The Shift: Arkansas looks to match Colorado in outdoor rec economy
Wearing ball caps and smiles, first gentleman Bryan Sanders and Runway Group co-founder Tom Walton met Axios NWA at OZ1 Flying Club last week to discuss the Natural State Initiative.
- Its advisory council, focused on growing the state's outdoor recreation economy, was established by executive order in January.
Driving the news: The 17-member roster, announced Tuesday, includes Sanders as chair and Walton as a member.
The big picture: Growing the state's economy by capitalizing on natural resources is on the front burner for the new governor's administration.
- "I don't come in with any illusion that I'm the expert on this," Bryan Sanders, a political strategist, told us. "I'm trying to bring all the subject matter experts together" to collaborate.
Context: Sanders acknowledged that using nature for profit will include balancing business interests with environmental impact. He pointed to the ongoing issue of greentree reservoirs, where timber is dying off because there's no way to drain water after duck hunting season.
- Just one project to pump water from reservoirs has a $40 million price tag, Bryan Sanders said.
By the numbers: Outdoor recreation accounted for 2.4% of the state's GDP in 2021 — some $3.5 billion.
- The industry surged 23% from 2020 to 2021, as people nationwide turned to the outdoors for entertainment and exercise during the pandemic.
What they're saying: "I really think Arkansas has the potential to be the equivalent or better than Colorado [in] 10 years' time in terms of owning the outdoor rec experience," Walton told Axios.
- Yes, but: With the Rocky Mountains and a vibrant ski trade, Colorado saw an estimated $11.6 billion in outdoor economic activity in 2021.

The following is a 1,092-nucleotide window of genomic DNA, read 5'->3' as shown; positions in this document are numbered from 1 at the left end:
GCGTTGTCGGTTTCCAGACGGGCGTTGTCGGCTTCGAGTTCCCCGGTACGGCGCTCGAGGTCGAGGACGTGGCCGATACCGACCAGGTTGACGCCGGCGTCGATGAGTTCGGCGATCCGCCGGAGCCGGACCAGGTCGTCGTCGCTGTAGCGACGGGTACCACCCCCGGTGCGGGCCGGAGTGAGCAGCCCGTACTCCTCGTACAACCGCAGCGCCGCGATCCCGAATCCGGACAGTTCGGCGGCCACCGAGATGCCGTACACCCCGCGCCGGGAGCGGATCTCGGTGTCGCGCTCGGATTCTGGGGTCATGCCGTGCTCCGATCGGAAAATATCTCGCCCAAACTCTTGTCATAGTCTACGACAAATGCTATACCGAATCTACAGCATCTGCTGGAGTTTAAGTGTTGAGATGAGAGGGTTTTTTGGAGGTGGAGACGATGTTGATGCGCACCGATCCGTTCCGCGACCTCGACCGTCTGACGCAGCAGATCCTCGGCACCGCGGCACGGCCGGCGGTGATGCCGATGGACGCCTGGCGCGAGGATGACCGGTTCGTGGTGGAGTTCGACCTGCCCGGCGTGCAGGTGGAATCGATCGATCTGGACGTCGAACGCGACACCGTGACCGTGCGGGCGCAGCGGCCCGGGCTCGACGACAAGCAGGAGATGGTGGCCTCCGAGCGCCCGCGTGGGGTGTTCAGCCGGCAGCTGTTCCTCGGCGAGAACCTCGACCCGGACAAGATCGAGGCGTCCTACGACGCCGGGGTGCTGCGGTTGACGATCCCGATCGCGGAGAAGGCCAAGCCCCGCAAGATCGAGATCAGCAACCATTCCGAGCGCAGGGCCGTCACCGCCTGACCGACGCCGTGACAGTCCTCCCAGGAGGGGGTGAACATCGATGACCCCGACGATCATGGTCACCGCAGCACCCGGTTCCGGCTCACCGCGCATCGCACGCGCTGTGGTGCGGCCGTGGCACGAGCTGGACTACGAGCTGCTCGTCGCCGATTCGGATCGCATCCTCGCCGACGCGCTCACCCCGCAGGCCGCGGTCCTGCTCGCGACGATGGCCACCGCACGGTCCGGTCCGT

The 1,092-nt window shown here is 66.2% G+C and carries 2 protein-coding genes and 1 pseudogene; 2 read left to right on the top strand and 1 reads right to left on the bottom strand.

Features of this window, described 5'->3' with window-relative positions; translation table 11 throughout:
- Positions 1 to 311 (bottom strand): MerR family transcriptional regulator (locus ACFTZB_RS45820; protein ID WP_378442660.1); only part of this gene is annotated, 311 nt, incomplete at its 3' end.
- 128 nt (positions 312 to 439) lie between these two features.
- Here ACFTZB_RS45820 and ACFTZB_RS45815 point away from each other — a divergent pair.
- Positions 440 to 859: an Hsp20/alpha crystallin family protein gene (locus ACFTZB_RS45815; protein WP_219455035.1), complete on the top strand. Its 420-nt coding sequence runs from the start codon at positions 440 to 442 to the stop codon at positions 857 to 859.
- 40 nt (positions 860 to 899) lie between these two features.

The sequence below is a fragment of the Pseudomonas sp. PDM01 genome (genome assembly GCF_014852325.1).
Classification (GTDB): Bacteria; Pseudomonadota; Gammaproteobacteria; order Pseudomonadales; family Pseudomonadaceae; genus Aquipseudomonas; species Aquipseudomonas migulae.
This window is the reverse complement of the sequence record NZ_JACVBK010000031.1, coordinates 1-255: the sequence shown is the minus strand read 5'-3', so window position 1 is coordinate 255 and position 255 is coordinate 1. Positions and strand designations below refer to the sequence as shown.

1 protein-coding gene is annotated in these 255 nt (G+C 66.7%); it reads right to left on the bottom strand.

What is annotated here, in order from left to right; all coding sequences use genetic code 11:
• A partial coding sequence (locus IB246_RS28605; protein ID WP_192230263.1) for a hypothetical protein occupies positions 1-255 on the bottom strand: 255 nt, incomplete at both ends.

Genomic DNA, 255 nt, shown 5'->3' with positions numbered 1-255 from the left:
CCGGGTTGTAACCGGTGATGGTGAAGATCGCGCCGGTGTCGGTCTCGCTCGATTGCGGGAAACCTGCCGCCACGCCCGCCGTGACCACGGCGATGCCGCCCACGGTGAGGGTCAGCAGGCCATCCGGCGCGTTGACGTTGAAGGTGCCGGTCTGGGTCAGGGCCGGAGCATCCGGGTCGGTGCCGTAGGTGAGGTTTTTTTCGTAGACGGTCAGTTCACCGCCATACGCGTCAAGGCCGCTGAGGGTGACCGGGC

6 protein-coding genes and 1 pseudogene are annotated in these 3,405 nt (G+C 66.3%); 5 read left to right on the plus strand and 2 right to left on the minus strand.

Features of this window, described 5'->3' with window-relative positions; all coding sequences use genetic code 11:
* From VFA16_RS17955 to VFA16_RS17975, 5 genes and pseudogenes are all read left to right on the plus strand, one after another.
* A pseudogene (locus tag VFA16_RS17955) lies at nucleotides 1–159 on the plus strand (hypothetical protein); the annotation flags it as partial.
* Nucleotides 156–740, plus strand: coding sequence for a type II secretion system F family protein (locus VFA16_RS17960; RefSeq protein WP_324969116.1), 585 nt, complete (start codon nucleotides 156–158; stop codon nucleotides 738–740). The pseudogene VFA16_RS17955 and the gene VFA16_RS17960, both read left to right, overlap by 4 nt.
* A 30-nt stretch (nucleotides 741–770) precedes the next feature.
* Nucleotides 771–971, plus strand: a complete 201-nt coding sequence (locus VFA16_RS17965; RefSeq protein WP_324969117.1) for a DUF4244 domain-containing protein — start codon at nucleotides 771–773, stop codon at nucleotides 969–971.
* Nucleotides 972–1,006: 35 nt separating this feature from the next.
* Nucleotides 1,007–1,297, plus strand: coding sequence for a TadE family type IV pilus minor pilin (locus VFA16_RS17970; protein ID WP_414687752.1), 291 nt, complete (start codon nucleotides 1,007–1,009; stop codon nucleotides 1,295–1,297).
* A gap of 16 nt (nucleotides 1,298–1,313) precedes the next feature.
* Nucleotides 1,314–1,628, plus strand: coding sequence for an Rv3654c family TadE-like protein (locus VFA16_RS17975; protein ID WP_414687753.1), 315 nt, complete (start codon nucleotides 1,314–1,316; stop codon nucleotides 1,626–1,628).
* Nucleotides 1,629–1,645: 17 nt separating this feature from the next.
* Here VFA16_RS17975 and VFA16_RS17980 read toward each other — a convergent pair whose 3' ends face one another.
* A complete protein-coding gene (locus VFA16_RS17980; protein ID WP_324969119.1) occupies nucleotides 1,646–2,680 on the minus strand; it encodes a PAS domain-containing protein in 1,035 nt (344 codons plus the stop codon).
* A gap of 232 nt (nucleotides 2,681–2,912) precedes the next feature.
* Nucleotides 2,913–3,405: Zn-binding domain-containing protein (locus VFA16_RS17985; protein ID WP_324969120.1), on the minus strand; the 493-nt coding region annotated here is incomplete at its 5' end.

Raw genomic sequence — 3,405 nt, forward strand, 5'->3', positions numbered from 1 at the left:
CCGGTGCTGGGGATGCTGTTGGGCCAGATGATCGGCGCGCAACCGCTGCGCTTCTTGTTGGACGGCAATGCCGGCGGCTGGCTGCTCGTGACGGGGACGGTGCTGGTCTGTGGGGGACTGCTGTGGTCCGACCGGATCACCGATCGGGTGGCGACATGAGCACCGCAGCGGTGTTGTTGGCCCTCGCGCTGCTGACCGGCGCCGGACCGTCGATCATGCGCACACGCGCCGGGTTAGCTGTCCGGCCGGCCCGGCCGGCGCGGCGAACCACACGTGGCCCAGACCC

The bottom line: Sanders noted the council is nonpartisan and that outdoor recreation offers common ground for residents.
- Phil Shellhammer, director of U of A's Greenhouse Outdoor Recreation Program, told us this was an important factor in his decision to join the group.
Between the lines: The council may be politically agnostic, but if successful, it'll be a win for the Republican governor's administration.
What's next: The Governor's Conference on Tourism is Feb. 26-28 in El Dorado and the first meeting of the Natural State Advisory Council is scheduled March 1, the same day as the Arkansas State Park Centennial.
- The group will meet monthly and publish an annual report with recommendations for the governor to advance the outdoor economy.
1 fun thing: Sanders told us if he had a free day, he'd hit the trails with his bike at Mount Nebo State Park. Walton said he's been excited about gravel cycling of late, and pointed to any number of routes listed on the Rural Recreational Roads website.
The Natural State Advisory Council
- Austin Albers, Buffalo Outdoor Center
- Katherine Andrews, Arkansas Office of Outdoor Recreation
- Bill Barnes, owner, Mountain Harbor Resort
- Austin Booth, Arkansas Game and Fish Commission
- Devin Cole, George's Inc.
- Bill Dillard III, Dillard's
- Anne Marie Doramus, Arkansas Bolt Company, Game and Fish Commissioner
- George Dunklin, Five Oaks, former president of Ducks Unlimited
- Suzanne Grobmyer, Arkansas Department of Parks, Heritage and Tourism
- Hugh McDonald, Arkansas Department of Commerce, The Nature Conservancy of Arkansas
- Mike Mills, Arkansas Department of Parks, Heritage and Tourism
- Bryan Sanders, first gentleman of Arkansas
- Phil Shellhammer, Greenhouse Outdoor Recreation Program, University of Arkansas
- Martin Smith, Ecological Design Group
- Matt Tarver, RZC Investments
- Tommy Wagner, Wagner Medical Clinic
- Tom Walton, Runway Group,
- Mindy West, Murphy USA, Ducks Unlimited
🎣 The Shift is a regular feature to catch up quick on what's happening in the state's economy and entrepreneurial ecosystem.
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